Whether server-based virtual desktops are a better option for small businesses is debatable. In large companies, when lower help-desk costs from VDI are factored in, the price is about the same whether you deploy VDI or stick with regular PCs, Rose says.
“In smaller businesses with 250 machines or less, there’s value, but I’m not sure if the cost benefit is there today,” he says. “It really becomes a powerful story with larger organizations where all the distributed computers are unwieldy to manage.”
VDI works particularly well in certain small-business situations, such as a call center or a company that needs to set up a new remote office quickly. Take CIB Marine BancShares, for example: After successfully virtualizing its production servers, achieving significant cost-savings and reducing management overhead, CIB Marine BancShares decided to try virtualizing desktops, says Lee Abner, director of technology at CIB Marine Information Services in Bloomington, Ill.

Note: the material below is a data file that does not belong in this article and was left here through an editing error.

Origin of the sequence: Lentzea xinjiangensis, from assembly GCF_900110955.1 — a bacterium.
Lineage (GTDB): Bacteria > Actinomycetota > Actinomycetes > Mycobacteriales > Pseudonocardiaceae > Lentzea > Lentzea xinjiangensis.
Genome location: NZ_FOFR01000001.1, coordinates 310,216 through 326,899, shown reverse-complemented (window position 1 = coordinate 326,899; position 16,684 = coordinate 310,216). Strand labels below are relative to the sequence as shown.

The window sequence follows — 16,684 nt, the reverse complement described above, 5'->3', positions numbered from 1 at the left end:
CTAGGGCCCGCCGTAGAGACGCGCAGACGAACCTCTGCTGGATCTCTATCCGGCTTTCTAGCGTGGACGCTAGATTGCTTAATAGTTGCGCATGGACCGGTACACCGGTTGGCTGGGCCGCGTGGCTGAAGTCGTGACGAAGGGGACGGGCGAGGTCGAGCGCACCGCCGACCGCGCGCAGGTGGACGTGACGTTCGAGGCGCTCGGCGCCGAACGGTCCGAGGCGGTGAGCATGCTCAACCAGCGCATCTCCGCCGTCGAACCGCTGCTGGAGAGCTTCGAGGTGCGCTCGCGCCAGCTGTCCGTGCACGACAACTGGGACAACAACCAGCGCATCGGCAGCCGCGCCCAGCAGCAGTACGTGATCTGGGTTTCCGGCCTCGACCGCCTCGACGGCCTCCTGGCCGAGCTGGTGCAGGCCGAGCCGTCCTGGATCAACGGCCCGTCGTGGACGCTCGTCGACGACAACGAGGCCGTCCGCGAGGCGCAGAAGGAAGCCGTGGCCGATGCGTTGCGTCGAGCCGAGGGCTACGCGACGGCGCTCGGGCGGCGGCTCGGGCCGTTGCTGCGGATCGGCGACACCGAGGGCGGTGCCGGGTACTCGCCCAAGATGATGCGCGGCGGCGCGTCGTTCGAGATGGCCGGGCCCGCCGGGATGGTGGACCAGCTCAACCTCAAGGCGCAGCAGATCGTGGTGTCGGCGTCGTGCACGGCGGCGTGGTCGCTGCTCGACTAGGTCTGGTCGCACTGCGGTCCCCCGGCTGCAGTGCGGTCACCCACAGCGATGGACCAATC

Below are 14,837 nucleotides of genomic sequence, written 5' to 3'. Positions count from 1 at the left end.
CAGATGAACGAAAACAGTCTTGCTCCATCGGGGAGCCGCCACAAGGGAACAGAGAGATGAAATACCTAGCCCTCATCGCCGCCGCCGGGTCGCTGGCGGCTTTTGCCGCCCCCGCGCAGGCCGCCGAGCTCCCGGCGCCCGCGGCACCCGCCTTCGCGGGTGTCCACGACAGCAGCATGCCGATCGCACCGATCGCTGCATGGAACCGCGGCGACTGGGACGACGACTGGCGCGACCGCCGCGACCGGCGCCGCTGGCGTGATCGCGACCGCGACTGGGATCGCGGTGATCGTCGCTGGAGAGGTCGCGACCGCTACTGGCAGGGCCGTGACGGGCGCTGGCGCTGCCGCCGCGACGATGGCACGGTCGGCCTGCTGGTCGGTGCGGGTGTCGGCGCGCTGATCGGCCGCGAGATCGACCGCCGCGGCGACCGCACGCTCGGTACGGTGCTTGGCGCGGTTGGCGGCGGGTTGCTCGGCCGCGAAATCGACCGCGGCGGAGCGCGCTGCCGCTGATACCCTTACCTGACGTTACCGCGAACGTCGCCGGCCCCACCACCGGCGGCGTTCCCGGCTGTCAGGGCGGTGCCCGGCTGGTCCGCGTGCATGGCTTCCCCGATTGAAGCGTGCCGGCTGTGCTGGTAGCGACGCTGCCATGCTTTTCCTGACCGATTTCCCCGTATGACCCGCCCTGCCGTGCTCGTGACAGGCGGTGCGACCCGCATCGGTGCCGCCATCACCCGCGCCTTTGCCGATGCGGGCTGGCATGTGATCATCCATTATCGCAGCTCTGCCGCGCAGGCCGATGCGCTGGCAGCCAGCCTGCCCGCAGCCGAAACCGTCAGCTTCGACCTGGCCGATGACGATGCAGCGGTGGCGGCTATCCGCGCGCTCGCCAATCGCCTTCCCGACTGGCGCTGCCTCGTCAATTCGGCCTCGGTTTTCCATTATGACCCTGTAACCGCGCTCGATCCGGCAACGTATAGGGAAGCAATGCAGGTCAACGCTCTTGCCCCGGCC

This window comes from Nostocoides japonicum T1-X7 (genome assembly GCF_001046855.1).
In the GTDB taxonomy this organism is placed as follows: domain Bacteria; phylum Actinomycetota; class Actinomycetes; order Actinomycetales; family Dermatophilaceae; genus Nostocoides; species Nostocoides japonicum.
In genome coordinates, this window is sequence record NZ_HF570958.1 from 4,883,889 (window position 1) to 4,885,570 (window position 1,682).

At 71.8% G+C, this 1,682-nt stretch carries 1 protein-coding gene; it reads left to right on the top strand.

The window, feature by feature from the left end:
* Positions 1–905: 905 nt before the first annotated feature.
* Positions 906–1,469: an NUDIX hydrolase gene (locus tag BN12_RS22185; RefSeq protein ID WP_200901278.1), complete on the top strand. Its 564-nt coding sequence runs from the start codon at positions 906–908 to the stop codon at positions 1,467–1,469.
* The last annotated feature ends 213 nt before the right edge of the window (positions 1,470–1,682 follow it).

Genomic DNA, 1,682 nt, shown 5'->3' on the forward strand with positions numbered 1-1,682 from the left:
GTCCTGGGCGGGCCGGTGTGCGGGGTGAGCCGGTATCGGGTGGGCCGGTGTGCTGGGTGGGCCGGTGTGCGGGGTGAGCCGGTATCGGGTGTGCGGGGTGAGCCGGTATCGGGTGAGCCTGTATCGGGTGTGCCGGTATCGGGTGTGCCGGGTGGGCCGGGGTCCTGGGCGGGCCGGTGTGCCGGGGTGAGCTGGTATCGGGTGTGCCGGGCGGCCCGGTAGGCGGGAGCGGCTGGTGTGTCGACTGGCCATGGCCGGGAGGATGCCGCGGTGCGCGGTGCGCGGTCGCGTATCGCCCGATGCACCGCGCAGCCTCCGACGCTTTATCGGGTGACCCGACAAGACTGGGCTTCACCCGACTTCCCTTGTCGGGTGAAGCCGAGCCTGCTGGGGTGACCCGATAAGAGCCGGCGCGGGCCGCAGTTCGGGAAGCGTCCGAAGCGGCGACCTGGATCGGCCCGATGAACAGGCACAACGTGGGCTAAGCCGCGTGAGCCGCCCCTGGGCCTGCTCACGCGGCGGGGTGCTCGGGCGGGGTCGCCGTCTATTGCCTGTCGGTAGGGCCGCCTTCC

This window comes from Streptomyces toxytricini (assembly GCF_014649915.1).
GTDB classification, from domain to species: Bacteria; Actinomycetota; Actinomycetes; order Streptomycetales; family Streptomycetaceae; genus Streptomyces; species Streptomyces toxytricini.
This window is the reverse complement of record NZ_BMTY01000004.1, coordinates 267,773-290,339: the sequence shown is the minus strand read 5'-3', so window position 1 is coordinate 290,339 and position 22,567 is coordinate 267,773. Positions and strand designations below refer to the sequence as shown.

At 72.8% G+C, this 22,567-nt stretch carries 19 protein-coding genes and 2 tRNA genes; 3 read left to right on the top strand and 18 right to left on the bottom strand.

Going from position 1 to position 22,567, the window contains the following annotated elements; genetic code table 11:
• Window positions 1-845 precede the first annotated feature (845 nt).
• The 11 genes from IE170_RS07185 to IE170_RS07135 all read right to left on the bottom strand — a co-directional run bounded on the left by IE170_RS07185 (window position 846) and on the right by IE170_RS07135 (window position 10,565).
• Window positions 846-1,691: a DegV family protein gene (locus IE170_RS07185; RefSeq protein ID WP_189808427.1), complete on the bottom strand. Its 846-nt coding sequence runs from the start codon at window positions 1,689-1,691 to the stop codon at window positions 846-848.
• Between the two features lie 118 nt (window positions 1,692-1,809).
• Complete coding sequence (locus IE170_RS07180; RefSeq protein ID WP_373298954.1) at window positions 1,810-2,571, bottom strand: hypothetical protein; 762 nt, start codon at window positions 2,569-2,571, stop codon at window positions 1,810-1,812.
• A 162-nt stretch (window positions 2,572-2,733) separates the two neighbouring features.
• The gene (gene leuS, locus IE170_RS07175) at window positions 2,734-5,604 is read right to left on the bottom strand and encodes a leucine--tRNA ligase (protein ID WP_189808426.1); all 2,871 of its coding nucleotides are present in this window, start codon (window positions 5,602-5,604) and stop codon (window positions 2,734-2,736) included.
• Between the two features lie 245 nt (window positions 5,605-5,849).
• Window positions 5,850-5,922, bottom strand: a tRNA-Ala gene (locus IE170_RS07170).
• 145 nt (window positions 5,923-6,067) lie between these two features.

The IT arm of a bank with 24 branches across the country, Abner’s group serves many remote end users. During the past year, he discovered that VMware’s VDI could help in deploying custom desktops for employees who telecommute or travel from one office to another with specific application needs, such as mortgage specialists or a night staffer who uploads the day’s transactions to the Federal Reserve System.